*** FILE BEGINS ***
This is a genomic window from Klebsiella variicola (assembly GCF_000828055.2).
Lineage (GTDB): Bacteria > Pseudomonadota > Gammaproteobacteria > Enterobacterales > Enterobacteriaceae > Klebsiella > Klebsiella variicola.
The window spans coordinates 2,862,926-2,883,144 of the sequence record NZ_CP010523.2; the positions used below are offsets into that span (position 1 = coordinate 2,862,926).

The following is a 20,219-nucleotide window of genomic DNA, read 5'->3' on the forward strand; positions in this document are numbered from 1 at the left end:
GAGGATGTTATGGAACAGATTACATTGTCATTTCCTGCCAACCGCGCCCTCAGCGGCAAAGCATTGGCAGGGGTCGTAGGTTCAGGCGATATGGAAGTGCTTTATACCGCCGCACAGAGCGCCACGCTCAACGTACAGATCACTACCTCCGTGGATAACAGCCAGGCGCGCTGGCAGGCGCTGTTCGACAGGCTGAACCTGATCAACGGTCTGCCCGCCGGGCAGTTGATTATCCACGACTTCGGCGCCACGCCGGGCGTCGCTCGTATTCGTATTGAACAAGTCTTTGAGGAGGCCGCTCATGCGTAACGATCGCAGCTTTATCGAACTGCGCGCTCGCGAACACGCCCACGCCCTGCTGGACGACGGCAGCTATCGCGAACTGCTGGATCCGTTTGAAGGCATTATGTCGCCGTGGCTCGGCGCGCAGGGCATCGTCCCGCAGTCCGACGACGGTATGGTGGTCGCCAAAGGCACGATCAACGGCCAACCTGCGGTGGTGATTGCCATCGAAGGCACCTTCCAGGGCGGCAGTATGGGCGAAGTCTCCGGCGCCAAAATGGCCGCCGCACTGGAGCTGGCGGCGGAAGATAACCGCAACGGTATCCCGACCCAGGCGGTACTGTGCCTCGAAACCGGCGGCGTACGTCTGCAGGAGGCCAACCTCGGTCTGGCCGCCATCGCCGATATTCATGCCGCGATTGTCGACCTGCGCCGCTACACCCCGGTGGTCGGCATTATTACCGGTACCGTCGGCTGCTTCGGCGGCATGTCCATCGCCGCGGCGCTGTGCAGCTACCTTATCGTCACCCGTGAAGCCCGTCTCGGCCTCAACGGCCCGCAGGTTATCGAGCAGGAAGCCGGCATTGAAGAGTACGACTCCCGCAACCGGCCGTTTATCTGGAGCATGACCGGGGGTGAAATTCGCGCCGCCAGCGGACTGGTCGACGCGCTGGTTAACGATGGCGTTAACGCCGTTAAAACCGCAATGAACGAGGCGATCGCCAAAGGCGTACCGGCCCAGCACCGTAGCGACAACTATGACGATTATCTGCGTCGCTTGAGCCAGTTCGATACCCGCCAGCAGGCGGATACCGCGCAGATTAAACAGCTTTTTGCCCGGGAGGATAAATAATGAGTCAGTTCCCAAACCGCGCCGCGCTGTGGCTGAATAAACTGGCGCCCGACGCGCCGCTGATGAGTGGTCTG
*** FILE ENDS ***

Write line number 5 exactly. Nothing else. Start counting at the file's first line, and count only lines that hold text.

GAGGATGTTATGGAACAGATTACATTGTCATTTCCTGCCAACCGCGCCCTCAGCGGCAAAGCATTGGCAGGGGTCGTAGGTTCAGGCGATATGGAAGTGCTTTATACCGCCGCACAGAGCGCCACGCTCAACGTACAGATCACTACCTCCGTGGATAACAGCCAGGCGCGCTGGCAGGCGCTGTTCGACAGGCTGAACCTGATCAACGGTCTGCCCGCCGGGCAGTTGATTATCCACGACTTCGGCGCCACGCCGGGCGTCGCTCGTATTCGTATTGAACAAGTCTTTGAGGAGGCCGCTCATGCGTAACGATCGCAGCTTTATCGAACTGCGCGCTCGCGAACACGCCCACGCCCTGCTGGACGACGGCAGCTATCGCGAACTGCTGGATCCGTTTGAAGGCATTATGTCGCCGTGGCTCGGCGCGCAGGGCATCGTCCCGCAGTCCGACGACGGTATGGTGGTCGCCAAAGGCACGATCAACGGCCAACCTGCGGTGGTGATTGCCATCGAAGGCACCTTCCAGGGCGGCAGTATGGGCGAAGTCTCCGGCGCCAAAATGGCCGCCGCACTGGAGCTGGCGGCGGAAGATAACCGCAACGGTATCCCGACCCAGGCGGTACTGTGCCTCGAAACCGGCGGCGTACGTCTGCAGGAGGCCAACCTCGGTCTGGCCGCCATCGCCGATATTCATGCCGCGATTGTCGACCTGCGCCGCTACACCCCGGTGGTCGGCATTATTACCGGTACCGTCGGCTGCTTCGGCGGCATGTCCATCGCCGCGGCGCTGTGCAGCTACCTTATCGTCACCCGTGAAGCCCGTCTCGGCCTCAACGGCCCGCAGGTTATCGAGCAGGAAGCCGGCATTGAAGAGTACGACTCCCGCAACCGGCCGTTTATCTGGAGCATGACCGGGGGTGAAATTCGCGCCGCCAGCGGACTGGTCGACGCGCTGGTTAACGATGGCGTTAACGCCGTTAAAACCGCAATGAACGAGGCGATCGCCAAAGGCGTACCGGCCCAGCACCGTAGCGACAACTATGACGATTATCTGCGTCGCTTGAGCCAGTTCGATACCCGCCAGCAGGCGGATACCGCGCAGATTAAACAGCTTTTTGCCCGGGAGGATAAATAATGAGTCAGTTCCCAAACCGCGCCGCGCTGTGGCTGAATAAACTGGCGCCCGACGCGCCGCTGATGAGTGGTCTG